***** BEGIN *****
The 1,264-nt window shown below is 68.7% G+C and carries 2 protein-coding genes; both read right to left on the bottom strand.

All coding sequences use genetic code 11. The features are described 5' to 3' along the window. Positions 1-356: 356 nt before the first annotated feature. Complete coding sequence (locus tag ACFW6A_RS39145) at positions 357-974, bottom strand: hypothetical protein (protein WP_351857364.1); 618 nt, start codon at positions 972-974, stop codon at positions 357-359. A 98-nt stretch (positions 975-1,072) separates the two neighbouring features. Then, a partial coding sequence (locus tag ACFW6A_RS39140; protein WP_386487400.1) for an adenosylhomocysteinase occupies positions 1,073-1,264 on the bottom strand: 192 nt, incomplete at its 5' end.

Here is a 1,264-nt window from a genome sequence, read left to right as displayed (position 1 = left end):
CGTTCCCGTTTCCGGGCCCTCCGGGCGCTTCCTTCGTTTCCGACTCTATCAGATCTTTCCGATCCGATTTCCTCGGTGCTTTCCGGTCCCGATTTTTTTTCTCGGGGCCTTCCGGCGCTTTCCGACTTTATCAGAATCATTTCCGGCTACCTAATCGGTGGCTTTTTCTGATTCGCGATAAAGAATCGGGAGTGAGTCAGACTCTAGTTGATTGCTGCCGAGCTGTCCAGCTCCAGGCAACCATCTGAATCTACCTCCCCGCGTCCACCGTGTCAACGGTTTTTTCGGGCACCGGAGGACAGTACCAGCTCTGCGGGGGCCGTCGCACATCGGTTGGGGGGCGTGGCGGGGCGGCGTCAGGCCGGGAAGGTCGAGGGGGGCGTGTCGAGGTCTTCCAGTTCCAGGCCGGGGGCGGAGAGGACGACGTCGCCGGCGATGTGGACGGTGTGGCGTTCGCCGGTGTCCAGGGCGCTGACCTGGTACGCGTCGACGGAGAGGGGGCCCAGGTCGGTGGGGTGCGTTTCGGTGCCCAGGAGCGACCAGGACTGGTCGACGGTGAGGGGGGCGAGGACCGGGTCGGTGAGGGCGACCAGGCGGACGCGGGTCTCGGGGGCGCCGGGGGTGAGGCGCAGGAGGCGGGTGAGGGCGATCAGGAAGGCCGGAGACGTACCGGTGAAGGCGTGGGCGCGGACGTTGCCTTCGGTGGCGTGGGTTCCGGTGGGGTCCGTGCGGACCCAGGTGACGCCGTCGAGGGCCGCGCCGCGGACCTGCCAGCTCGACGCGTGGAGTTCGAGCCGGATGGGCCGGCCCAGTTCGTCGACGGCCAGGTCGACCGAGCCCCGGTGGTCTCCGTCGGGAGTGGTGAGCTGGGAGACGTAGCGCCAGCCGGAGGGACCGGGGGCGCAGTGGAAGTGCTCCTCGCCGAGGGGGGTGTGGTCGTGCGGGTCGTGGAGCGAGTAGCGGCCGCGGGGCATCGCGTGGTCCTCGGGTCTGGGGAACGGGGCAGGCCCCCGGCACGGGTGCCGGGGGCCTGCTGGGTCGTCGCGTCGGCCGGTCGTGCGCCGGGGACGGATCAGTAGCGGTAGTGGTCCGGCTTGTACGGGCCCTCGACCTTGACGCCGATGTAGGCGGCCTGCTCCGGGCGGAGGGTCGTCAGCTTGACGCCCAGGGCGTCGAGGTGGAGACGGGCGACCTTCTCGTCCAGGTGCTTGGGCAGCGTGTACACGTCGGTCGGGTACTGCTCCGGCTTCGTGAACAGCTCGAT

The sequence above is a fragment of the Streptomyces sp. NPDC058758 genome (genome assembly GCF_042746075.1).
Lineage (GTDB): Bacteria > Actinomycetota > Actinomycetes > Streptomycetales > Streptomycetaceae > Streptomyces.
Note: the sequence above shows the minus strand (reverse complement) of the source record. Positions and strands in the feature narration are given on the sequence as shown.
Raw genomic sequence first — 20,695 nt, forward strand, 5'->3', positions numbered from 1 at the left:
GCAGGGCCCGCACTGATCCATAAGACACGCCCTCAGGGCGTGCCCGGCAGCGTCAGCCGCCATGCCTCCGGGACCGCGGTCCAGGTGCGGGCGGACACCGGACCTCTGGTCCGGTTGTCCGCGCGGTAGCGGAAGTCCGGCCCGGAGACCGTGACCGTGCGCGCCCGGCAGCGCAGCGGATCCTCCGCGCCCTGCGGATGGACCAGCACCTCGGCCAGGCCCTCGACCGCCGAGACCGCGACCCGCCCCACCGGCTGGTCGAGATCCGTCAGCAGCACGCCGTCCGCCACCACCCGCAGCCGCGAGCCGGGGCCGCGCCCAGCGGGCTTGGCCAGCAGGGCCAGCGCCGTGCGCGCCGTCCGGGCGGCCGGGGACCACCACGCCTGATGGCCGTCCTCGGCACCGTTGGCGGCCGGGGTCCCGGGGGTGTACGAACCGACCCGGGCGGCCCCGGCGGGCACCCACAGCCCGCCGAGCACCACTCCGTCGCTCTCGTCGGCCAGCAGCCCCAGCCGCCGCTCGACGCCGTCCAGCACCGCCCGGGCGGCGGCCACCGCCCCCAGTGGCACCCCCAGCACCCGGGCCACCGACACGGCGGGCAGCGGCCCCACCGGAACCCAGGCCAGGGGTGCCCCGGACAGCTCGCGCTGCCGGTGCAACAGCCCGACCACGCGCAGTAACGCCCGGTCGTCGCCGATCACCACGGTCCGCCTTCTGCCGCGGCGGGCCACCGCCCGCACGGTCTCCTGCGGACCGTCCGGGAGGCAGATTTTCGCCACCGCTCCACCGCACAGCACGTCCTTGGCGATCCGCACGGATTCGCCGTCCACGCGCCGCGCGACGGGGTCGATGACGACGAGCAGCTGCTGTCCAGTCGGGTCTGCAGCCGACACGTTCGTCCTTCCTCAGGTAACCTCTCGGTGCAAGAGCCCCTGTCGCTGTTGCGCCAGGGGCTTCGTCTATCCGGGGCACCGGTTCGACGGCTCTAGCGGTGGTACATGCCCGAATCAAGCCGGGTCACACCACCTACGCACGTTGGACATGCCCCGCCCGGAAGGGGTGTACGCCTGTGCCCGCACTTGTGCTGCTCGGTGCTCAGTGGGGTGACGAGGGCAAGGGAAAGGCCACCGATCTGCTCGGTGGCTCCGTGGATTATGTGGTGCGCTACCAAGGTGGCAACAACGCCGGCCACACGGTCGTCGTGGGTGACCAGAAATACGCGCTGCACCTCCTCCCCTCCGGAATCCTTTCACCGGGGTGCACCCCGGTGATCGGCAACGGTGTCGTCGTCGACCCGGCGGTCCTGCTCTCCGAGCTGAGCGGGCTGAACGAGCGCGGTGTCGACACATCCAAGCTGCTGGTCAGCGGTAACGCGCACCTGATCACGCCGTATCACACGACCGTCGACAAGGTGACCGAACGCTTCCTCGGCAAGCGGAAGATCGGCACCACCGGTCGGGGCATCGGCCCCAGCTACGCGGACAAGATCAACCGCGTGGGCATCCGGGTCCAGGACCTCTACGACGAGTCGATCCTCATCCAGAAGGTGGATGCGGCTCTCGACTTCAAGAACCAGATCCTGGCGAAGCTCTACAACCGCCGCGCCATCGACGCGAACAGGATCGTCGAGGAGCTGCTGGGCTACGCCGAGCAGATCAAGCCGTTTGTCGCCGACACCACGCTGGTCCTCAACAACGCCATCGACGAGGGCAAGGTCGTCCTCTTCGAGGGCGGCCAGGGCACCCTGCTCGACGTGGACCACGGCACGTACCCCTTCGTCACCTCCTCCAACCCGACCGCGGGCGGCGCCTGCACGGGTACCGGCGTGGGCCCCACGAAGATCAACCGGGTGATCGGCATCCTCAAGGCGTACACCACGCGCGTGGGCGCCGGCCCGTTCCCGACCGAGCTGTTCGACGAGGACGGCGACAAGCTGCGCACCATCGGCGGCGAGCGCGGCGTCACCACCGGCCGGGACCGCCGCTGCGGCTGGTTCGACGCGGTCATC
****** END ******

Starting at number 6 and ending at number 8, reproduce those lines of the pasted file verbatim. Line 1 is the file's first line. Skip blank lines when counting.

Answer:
Lineage (GTDB): Bacteria > Actinomycetota > Actinomycetes > Streptomycetales > Streptomycetaceae > Streptomyces.
Note: the sequence above shows the minus strand (reverse complement) of the source record. Positions and strands in the feature narration are given on the sequence as shown.
Raw genomic sequence first — 20,695 nt, forward strand, 5'->3', positions numbered from 1 at the left: